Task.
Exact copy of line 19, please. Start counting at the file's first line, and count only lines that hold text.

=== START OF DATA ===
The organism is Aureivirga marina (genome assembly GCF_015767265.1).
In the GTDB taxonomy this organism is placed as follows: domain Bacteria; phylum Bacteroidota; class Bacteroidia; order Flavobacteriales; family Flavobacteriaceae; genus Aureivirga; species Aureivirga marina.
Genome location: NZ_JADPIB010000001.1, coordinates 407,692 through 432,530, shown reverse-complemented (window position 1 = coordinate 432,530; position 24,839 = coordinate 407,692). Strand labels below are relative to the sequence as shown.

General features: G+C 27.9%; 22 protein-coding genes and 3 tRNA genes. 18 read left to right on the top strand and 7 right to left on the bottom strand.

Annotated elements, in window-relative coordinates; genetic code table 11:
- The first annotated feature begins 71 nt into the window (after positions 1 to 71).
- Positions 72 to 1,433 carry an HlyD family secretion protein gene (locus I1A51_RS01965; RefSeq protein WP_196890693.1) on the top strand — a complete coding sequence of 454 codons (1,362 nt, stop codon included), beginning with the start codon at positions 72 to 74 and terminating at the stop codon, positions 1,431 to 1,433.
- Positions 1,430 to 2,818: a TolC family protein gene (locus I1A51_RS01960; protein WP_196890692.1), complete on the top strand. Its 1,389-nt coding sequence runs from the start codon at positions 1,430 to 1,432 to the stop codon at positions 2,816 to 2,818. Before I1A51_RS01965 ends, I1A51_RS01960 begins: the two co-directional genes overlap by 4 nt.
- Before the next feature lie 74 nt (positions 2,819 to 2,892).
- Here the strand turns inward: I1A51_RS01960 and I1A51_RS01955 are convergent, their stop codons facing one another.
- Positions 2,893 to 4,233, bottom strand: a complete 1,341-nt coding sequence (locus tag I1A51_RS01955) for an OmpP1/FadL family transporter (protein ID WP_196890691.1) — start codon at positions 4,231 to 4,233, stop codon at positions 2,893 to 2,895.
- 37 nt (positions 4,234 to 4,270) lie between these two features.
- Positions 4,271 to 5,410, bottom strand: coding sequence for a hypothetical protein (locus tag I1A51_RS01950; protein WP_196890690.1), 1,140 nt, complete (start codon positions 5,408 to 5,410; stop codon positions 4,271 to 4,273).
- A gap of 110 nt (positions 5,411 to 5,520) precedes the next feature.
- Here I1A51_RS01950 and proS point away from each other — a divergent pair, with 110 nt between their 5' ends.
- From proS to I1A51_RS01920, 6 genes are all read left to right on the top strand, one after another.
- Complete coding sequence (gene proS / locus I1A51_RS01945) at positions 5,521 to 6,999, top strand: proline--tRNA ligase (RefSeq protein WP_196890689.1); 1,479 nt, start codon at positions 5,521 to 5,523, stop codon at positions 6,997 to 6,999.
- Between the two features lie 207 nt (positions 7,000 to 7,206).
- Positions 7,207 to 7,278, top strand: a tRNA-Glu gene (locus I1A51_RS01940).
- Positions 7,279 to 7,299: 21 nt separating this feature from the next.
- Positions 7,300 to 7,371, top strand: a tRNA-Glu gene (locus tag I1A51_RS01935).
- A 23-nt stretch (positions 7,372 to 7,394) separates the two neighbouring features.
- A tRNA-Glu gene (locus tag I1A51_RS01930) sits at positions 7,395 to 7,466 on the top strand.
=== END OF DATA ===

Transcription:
- Positions 7,207 to 7,278, top strand: a tRNA-Glu gene (locus I1A51_RS01940).